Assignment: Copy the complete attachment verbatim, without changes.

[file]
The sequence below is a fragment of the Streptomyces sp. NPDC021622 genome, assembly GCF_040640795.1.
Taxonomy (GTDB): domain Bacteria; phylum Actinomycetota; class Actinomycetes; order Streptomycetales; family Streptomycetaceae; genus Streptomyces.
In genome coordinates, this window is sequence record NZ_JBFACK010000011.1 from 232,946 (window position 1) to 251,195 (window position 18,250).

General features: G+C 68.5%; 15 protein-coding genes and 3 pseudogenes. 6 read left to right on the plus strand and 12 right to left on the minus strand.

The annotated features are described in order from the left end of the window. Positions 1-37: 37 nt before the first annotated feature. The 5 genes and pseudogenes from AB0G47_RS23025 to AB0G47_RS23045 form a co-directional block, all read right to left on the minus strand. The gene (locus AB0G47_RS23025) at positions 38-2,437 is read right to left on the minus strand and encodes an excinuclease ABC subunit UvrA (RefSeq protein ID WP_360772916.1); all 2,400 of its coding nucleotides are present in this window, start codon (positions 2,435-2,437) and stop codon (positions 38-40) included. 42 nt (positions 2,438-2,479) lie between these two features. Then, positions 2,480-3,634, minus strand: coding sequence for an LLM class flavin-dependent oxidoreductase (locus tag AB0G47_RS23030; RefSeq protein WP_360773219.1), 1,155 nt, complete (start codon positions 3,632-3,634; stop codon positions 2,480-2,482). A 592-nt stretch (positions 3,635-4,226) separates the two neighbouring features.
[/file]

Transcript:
The sequence below is a fragment of the Streptomyces sp. NPDC021622 genome, assembly GCF_040640795.1.
Taxonomy (GTDB): domain Bacteria; phylum Actinomycetota; class Actinomycetes; order Streptomycetales; family Streptomycetaceae; genus Streptomyces.
In genome coordinates, this window is sequence record NZ_JBFACK010000011.1 from 232,946 (window position 1) to 251,195 (window position 18,250).

General features: G+C 68.5%; 15 protein-coding genes and 3 pseudogenes. 6 read left to right on the plus strand and 12 right to left on the minus strand.

The annotated features are described in order from the left end of the window. Positions 1-37: 37 nt before the first annotated feature. The 5 genes and pseudogenes from AB0G47_RS23025 to AB0G47_RS23045 form a co-directional block, all read right to left on the minus strand. The gene (locus AB0G47_RS23025) at positions 38-2,437 is read right to left on the minus strand and encodes an excinuclease ABC subunit UvrA (RefSeq protein ID WP_360772916.1); all 2,400 of its coding nucleotides are present in this window, start codon (positions 2,435-2,437) and stop codon (positions 38-40) included. 42 nt (positions 2,438-2,479) lie between these two features. Then, positions 2,480-3,634, minus strand: coding sequence for an LLM class flavin-dependent oxidoreductase (locus tag AB0G47_RS23030; RefSeq protein WP_360773219.1), 1,155 nt, complete (start codon positions 3,632-3,634; stop codon positions 2,480-2,482). A 592-nt stretch (positions 3,635-4,226) separates the two neighbouring features.